David Hume was one of the first economic theorists to think about the effects of the international Gold Standard. Hume proposed the Price-Specie-Flow model. This holds that an influx of gold would lead to inflation, raising prices. As prices rise the given country’s citizens will import more, and the country will export less, leading to an outward flow of gold. Though relative prices change initially, absolute prices ultimately equilibrate, and gold becomes distributed around the world. Hume believed that “the want of money can never injure any state within itself,” (293) and advocated for industrialization, which he posited led to economic growth.
Hume also claimed that free trade obviated countries’ jealousy over each others’ economic growth, because success in one country aided any nation with which it traded. He stood against protectionism, arguing, “it is very usual, in nations ignorant of the nature of commerce, to prohibit the exportation of commodities, and to preserve among themselves whatever they think valuable and useful. They do not consider, that, in this prohibition, they act directly contrary to their intention.” (308)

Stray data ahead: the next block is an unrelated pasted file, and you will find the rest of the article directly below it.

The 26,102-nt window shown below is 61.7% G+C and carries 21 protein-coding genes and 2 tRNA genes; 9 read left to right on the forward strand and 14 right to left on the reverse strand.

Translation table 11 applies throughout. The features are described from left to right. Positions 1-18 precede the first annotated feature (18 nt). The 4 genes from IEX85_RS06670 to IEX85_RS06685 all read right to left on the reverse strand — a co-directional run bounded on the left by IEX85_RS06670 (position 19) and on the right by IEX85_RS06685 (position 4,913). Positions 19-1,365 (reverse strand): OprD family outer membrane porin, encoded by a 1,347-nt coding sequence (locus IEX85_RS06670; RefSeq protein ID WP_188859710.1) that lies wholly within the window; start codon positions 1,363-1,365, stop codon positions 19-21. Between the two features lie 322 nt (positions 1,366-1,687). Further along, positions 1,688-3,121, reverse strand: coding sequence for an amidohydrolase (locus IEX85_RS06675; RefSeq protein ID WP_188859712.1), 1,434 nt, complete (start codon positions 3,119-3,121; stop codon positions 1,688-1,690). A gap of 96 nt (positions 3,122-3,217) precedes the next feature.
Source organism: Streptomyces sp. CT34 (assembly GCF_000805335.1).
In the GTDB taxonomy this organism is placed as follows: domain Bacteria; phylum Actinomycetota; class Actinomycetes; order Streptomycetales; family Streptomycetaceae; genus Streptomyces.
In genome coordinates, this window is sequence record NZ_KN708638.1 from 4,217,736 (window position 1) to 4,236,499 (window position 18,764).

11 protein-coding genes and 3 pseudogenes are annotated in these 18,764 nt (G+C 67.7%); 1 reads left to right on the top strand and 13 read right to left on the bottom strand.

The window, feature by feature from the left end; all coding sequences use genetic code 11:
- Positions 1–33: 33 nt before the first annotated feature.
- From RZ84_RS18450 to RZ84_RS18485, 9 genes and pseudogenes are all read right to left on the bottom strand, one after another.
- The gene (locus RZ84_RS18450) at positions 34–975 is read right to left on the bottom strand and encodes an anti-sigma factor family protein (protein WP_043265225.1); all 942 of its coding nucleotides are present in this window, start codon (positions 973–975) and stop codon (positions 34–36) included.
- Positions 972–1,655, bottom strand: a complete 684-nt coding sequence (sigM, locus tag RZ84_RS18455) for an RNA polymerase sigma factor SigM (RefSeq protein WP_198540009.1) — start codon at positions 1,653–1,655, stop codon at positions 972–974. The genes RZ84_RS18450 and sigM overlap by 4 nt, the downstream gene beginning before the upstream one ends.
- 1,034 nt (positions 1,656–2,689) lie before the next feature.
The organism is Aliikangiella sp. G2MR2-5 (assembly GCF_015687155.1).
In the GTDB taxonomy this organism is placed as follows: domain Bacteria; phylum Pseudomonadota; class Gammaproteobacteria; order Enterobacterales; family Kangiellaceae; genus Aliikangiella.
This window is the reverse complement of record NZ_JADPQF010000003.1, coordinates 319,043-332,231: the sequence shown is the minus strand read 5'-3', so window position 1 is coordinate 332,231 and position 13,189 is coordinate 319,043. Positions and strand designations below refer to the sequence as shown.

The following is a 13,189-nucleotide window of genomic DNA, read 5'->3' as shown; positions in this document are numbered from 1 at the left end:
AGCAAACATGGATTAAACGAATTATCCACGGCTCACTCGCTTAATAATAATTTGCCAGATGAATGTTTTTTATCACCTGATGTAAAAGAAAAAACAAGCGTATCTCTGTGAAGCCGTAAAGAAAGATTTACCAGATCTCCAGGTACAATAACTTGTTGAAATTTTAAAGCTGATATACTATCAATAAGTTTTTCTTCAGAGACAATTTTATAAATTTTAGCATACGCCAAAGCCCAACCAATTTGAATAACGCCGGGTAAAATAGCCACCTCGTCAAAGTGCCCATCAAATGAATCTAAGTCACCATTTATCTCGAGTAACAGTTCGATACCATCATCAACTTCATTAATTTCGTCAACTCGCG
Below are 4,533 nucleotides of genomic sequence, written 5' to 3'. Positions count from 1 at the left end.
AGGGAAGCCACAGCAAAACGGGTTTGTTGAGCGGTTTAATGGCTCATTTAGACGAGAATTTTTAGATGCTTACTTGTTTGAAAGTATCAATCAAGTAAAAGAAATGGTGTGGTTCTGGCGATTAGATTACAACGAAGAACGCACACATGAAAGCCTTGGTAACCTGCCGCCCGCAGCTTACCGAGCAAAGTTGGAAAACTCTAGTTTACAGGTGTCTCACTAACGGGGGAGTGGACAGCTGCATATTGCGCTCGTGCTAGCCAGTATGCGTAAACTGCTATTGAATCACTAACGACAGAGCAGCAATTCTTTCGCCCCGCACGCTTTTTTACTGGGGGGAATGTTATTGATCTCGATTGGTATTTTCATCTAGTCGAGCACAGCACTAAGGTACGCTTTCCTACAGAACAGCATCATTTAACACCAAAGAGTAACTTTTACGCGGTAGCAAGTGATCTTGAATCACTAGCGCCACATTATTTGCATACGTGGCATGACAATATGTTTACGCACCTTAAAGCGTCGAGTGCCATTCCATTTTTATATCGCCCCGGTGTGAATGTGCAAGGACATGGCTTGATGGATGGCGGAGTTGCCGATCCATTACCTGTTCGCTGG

Hume similarly advocated for the free movement of capital, believing that with open markets and free capital flows policymakers would not need to worry about the balance of payments. He opposed sterilization, writing “the only expedient, by which we can raise money above [its level of supply], is a practice which we should all exclaim against as destructive, namely, the gathering of large sums into a public treasure, locking them up, and absolutely preventing their circulation.” (320)
Hume, David. Essays: Moral, Political, Literary. 1754, 1785. “Of the Balance of Trade.”